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Baxa Awarded Phi Kappa Phi Graduate Fellowship

April 15, 2002

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Michael C. Baxa. (Download print-quality image)
Photo of Baxa.

MACOMB, IL - - In 1998 Aledo High School graduate Michael C. Baxa chose to fully explore his potential in physics and mathematics when he enrolled in Western Illinois University and its Illinois Centennial Honors College. Four productive years later, including three years in a physics research laboratory, Baxa has earned two prestigious national fellowships to assist him in his graduate studies.

The latest honor counts him among 52 students nationwide to receive the Phi Kappa Phi Graduate Fellowship. In Spring 2001, Baxa was the first WIU student to receive the Goldwater Scholarship, a federally endowed, highly distinguished award named in honor of former U.S. Senator Barry M. Goldwater and designed to provide a continuing source of highly-qualified individuals in science, math and engineering study and research.

Baxa is the fourth WIU student to earn the Phi Kappa Phi Graduate Fellowship in each of the past four years. Previous winners were Macomb residents Kianor Shahmohammadi (2001), formerly of Germany; and Matthew Walker (2000); and Matthew Bills (1999) of Harristown.

The Phi Kappa Phi Graduate Fellowship, which is based on a student's cumulative academic record and includes an $8,000 award for the first year of graduate study, requires a demonstrated long-term commitment to academic research throughout the undergraduate career. Each university chapter may nominate one student per year for the fellowship; and each nominee receives an Active-for-Life membership in Phi Kappa Phi.

"Michael's portfolio was truly outstanding, I only wish that we could have nominated more than one applicant," said Steven Rock, chair of WIU's Phi Kappa Phi Graduate Fellowship and Scholarship committee, in reference to the overall quality of Western's students.

Baxa, a student in Western's Illinois Centennial Honors College with a near perfect 4.0 grade point average, has conducted research in condensed matter physics, with a specialization in superconductivity under the director of Mark Boley, WIU associate professor of physics. Baxa also has studied the past two summers at Argonne National Laboratory.

"I was eager to get my feet wet in research so that I would have a better idea of what I wanted to pursue in graduate school, and so I approached Dr. Boley at the beginning of my sophomore year," Baxa said. "Superconductivity was appealing to me in part because of what it offered -- the ability to not lose any power in electrical transmission. Also, Dr. Boley's research group, which consisted of graduate and undergraduate students, offered me an environment to conduct research projects while learning the physics at the same time in a friendly and conducive environment."

Photo of Baxa in lab with Boley.
(Download print-quality image)
Baxa and Boley in lab.

Baxa said his research opportunities within the Honors program has been "an excellent experience."

"My initial research with Dr. Boley led me to apply for research grants from the Honors College and later the Honors Council of the Illinois Region. These grants were in conjunction with Honors research projects I conducted under Dr. Boley, which helped to allow me to participate in summer internships at Argonne National Laboratory," Baxa explained. "My first internship at Argonne, namely at the Advanced Photon Source, filled out my honors thesis since I was able to implement research methods not accessible at WIU.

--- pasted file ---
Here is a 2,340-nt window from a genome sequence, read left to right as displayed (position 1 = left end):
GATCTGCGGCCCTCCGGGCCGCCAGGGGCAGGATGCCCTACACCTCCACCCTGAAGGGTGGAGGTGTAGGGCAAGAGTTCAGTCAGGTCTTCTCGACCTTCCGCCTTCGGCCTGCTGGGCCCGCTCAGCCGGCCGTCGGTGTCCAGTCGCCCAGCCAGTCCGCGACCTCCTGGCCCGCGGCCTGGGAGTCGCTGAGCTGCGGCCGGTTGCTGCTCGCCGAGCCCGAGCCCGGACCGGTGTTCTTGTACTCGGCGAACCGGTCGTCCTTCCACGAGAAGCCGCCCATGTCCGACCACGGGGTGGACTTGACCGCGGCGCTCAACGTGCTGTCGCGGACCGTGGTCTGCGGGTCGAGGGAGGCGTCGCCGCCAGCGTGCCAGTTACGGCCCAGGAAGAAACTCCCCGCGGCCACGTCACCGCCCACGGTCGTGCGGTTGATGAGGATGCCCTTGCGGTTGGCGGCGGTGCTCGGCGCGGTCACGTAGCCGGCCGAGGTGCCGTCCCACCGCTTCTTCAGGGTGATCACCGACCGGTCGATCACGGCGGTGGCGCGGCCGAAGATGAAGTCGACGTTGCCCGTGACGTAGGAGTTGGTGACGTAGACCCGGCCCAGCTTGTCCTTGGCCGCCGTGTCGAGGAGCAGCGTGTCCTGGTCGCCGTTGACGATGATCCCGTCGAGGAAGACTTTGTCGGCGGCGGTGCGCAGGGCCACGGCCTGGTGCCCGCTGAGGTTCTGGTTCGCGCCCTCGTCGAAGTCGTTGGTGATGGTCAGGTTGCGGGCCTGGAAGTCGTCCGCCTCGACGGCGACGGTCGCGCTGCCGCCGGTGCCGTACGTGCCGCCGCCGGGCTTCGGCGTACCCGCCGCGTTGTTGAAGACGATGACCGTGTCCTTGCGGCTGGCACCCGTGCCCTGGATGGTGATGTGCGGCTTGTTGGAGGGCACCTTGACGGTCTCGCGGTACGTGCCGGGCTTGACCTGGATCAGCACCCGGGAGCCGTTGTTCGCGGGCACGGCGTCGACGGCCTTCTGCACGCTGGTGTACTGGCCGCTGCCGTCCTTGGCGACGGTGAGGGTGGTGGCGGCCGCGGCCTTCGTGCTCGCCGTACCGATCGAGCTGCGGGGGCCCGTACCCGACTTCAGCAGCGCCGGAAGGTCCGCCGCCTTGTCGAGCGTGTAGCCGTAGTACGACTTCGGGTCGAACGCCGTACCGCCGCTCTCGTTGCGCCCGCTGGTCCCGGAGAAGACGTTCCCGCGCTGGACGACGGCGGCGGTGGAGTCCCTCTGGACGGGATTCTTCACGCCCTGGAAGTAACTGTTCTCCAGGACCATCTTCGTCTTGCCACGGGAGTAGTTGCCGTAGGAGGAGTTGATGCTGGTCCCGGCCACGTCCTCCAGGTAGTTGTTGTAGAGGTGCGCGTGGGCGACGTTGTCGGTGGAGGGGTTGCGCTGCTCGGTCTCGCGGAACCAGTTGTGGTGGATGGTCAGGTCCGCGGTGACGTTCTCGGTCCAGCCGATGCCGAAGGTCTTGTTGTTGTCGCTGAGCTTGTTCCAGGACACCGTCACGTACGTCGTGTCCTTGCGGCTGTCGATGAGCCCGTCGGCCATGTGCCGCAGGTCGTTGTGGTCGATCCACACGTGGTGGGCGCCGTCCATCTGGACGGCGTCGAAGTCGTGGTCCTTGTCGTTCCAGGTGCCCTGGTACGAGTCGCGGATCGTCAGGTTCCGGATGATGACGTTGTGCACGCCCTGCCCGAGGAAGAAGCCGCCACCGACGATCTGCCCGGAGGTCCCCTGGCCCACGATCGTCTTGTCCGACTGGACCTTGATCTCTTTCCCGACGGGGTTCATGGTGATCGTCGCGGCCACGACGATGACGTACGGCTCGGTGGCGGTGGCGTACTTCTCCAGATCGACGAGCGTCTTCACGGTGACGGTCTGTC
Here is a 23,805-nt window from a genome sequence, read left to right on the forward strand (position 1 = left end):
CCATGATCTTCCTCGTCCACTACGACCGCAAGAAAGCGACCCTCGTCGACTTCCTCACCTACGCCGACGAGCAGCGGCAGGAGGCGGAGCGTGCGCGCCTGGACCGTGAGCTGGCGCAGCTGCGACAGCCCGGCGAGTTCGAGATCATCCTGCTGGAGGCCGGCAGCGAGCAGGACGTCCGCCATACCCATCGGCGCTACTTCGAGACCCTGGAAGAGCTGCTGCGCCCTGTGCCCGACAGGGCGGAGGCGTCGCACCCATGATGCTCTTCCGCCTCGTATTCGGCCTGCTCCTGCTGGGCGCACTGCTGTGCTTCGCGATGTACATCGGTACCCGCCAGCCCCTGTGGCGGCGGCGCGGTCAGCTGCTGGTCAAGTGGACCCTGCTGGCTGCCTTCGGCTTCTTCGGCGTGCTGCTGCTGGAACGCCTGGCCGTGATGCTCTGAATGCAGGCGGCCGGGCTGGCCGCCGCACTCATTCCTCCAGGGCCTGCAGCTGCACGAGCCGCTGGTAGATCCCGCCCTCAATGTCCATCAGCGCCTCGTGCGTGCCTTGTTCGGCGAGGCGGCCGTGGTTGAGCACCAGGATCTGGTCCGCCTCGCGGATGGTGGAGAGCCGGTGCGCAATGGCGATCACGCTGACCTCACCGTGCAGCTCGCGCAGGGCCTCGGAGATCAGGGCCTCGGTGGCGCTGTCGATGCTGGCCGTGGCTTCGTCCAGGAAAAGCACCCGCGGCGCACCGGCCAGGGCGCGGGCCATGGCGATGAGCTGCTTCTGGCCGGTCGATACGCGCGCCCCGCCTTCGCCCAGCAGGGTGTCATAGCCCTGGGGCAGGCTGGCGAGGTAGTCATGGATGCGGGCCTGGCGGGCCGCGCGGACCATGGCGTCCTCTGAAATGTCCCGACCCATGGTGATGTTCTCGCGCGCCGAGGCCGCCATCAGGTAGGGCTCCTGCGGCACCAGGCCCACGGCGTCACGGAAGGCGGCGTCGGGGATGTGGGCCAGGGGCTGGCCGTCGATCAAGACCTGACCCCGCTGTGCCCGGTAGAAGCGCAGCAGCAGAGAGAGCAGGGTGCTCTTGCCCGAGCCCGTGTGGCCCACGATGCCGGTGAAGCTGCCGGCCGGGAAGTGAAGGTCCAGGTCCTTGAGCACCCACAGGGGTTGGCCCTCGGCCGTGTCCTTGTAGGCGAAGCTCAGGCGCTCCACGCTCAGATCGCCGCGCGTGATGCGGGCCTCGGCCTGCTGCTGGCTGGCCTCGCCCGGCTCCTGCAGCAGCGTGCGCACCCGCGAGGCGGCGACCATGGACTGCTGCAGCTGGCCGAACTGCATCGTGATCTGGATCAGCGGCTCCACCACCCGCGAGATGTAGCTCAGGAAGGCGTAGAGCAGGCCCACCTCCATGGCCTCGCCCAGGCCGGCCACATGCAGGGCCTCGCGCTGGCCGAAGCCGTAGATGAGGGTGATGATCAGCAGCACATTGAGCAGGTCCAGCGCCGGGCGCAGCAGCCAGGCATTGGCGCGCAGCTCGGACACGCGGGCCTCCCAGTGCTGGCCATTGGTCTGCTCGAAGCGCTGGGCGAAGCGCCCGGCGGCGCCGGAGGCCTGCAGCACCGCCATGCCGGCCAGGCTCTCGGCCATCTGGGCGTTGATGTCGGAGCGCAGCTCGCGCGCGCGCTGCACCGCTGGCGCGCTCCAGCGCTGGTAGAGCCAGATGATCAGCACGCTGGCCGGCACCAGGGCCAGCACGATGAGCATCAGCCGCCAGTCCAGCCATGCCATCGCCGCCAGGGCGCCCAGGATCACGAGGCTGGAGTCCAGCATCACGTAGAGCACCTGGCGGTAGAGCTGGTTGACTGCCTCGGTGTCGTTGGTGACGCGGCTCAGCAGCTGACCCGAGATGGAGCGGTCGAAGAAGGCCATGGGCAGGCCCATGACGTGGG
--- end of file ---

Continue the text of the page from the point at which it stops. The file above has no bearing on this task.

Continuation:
"These opportunities in physics and the Honors College that I was able to take advantage of opened the door to the Goldwater scholarship, which gave me a leg up in my applications to graduate schools," he added.

"Michael's early start as a beginning sophomore and his involvement in the Honors College allowed him to get into a much more in-depth research project than he would ever have been able to attain otherwise," Boley said.

"His commitment to scientific research throughout his academic career helped him earn these two (Goldwater and Phi Kappa Phi) prestigious national fellowships," Boley added. "This speaks well of the high quality preparation we as faculty provide for our individual majors within the physics department."

Michael is the fourth of five children born to George and Carol Baxa of Aledo, a family with strong ties to WIU.

"My parents met at freshman orientation at WIU," Baxa said. "My elder sister Angela, and my next older brother Thomas both graduated from Western, and my little sister Krista will be starting at WIU next fall as a freshman."

His sister Angela (Sheese) was also an Honors College student, and her husband James Sheese, a WIU alumnus, both teach in the Moline school system. Michael's mother is a teacher in Davenport, IA; and his father is an engineering supervisor at Bucher Hydraulics, an elevator and escalator company.

This summer, Baxa will work with a professor at the both the University of Chicago and at the Fermilab National Accelerator Laboratory in suburban Batavia. He will begin his five-year graduate studies program at the University of Chicago in the fall, when he will narrow his research focus to one of his interests, including theoretical particle physics, experimental particle physics, biophysics or condensed matter physics.

"I am unsure as to whether I will teach and conduct research, or research full-time," Baxa said. "Much of that will depend on what area of physics I choose to research. I recently spoke with a professor from the Air Force Institute of Technology about research with the Department of Defense, which is a route that I am still considering as well."

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